Consumers sometimes report that cooking of oat products in tap water results in generation of greenish colours, “providing a distinctly unpalatable appearance, and [this] is thus undesirable”, explained researchers led by Douglas Doehlert from the USDA’s Agricultural Research Service’s Wheat Quality Laboratory.
Oats do not contain any pigments, and replication of these observations has remained beyond the grasp of many laboratory-based scientists. But now, according to scientists from the ARS and North Dakota State University, the problem may have been solved.
Writing in the Journal of Food Science, the researchers report that baking soda (sodium bicarbonate), a leavening agent used extensively in baked products, and other oat processing protocols that require alkaline conditions, may be behind the phenomena.
Cooking of oats and oat products in hard water, which contain higher levels of bicarbonate than soft water, may also induce the formation of green pigments.
“Although bicarbonate concentrations required to generate colour are generally not present in tap water, sodium bicarbonate (baking soda) is used as a leavening agent in many baked products and because other oat processing protocols may require alkaline conditions, it is important to point out possible off colours from this mechanism,” wrote Doehlert and his co-workers.
The mechanism centres on the presence of compounds in the oats called avenanthramides. When sodium bicarbonate is boiled in water, carbon dioxide is produced (and escapes as a gas), while hydroxide ions (OH-) remain in the water. This increases the pH into the alkaline range. As with many compounds, changes in pH are associated with colour changes, and under alkaline conditions the avenanthramides take on a yellow-green colour, said the researchers.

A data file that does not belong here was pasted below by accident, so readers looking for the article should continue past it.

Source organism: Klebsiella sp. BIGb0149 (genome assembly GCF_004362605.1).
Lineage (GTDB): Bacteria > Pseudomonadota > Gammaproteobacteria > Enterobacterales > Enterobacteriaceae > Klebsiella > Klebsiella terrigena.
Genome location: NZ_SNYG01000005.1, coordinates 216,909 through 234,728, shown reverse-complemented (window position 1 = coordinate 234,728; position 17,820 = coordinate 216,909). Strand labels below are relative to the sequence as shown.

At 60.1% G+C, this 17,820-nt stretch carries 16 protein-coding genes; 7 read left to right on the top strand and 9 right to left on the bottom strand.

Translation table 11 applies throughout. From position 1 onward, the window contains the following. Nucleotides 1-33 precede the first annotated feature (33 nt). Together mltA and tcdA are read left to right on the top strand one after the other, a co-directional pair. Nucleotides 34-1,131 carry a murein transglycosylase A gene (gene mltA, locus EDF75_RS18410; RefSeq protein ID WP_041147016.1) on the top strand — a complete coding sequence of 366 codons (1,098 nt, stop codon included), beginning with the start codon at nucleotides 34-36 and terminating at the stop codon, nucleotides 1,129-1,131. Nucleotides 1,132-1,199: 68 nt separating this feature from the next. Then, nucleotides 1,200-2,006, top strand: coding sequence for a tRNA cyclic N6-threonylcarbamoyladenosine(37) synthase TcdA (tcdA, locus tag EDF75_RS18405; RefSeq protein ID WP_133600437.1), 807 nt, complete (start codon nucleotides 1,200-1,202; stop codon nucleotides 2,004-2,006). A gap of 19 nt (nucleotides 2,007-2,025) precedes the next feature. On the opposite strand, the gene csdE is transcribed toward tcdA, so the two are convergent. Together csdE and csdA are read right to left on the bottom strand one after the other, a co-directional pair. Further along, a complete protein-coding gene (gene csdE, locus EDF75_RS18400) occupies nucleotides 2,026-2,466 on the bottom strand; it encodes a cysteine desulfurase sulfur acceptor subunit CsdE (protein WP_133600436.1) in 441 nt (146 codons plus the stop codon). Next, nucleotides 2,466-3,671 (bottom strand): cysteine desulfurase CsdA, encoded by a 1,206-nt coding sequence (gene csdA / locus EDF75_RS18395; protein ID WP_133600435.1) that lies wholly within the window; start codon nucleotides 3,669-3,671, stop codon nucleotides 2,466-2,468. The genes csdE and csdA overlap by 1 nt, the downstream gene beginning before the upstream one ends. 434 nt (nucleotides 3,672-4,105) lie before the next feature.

“Industrial interests using baking soda or alkaline conditions during oat processing should be aware of possible off-colour generation,” wrote the researchers.
Other issues to iron out
There is also the indication that iron ions present in water may react with oat aleurone and produce off-colours. “This problem would tend to be observed in steel-cut groats more readily than in oat flakes, because of the intact aleurone on the exterior of the groat would exhibit the staining more obviously than flakes,” explained the researchers. .
As little as 10 ppm of divalent iron (Fe2+) can induce the formation of a grey-green colour when cooked, they said. On the other hand, other divalent ions, such as calcium and magnesium, did not have any effect on the colour of cooked oats.
Source: Journal of Food Science
Volume 74, Number 6, Pages S226-S231
"The Green Oat Story: Possible Mechanisms of Green Color Formation in Oat Products during Cooking"
Authors: D.C. Doehlert, S. Simsek, M.L.Wise